It puts the pristine island, its priceless biodiversity, and indigene populations as well as the huge investment itself in danger.
In a series of developments that have unfolded with uncharacteristic speed and coordination over the past two years, the Ministry of Environment, Forest and Climate Change (MoEFCC) has cleared the decks for a mega infrastructure project in Great Nicobar Island situated at the southern tip of the Andaman and Nicobar Island group in the Bay of Bengal. Two crucial approvals were granted recently—the stage-1 (in-principle) forest clearance on October 27, 2022, and the environmental clearance on November 11. The NITI Aayog piloted the project, with the project proponent being the Andaman and Nicobar Islands Integrated Development Corporation (ANIIDCO), based in Port Blair.
The centrepiece of the project, euphemistically labelled by its proponents as the “Holistic Development of Great Nicobar Island”, is a Rs.35,000 crore transshipment port at Galathea Bay along the island’s south-eastern coast. Other components are an international airport, a power plant, and a greenfield township on more than 160 square kilometres of land, including 130 sq km of primary forest. The island has a total area of a little more than 900 sq km, with nearly 850 sq km designated as a tribal reserve under the Andaman and Nicobar Protection of Aboriginal Tribes Regulation, 1956. The ecologically rich island was declared a biosphere reserve in 1989 and included in UNESCO’s Man and Biosphere Programme in 2013.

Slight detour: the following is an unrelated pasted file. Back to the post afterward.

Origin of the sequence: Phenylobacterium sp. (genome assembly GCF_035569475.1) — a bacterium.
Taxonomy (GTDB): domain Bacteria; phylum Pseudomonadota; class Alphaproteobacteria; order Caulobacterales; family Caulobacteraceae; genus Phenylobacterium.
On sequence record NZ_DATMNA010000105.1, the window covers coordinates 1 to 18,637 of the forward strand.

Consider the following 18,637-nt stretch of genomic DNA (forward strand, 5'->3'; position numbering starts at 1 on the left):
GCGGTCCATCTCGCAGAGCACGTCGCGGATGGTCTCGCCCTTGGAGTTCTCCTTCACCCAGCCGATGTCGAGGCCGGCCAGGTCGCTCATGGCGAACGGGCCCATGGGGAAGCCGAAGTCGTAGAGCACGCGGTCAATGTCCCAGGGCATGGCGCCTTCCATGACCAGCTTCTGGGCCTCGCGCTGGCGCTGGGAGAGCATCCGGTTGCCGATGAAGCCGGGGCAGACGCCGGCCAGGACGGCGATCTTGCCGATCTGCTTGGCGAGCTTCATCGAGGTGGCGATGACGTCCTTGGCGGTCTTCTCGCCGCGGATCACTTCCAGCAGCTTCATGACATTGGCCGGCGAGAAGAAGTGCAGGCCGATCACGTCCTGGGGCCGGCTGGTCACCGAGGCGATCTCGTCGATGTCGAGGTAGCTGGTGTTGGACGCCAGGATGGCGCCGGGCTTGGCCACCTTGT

The Rs.72,000 crore project will be implemented over 30 years and is expected to bring more than three lakh people to the island during that time. This is roughly equal to the current population of the entire Andaman and Nicobar Island chain. As for Great Nicobar, the island will see a 4,000 per cent increase in its current population of about 8,000. The project also involves the cutting of nearly a million trees in a largely pristine and untouched rainforest ecosystem.
Flawed environmental clearance
The idea of constructing a large port in Great Nicobar has been in discussion for many decades, but the current plan was initiated at the height of the COVID pandemic in late 2020. It is also much larger in scale and investment than anything that was proposed earlier. The process started in September 2020 with the NITI Aayog issuing a request for proposal (RfP) for preparing the master plan for the project. In March 2021, AECOM India Pvt. Ltd, a Gurugram-based consulting agency, released a 126-page pre-feasibility report (PFR). The MoEFCC’s Expert Appraisal Committee (EAC)-Infrastructure I began the environmental clearance process in April and the project proponent contracted the Hyderabad-based Vimta Labs to prepare the environment impact assessment (EIA) report. In December 2021, the Ministry placed the draft EIA report in the public domain for comments and discussion, marking the completion of the first stage.
In the 14-month period between the issue of the RfP and the publication of the draft EIA report, there was also hectic activity to ease clearance procedures. First, in January 2021, the Standing Committee of the National Board for Wildlife (NBWL) denotified the Galathea Bay Wildlife Sanctuary to free it as the site for a port. This was despite the fact that the beaches on either side of Galathea River as it empties into the sea are among the most important nesting sites in the northern Indian Ocean for the giant leatherback turtle, the world’s largest marine turtle.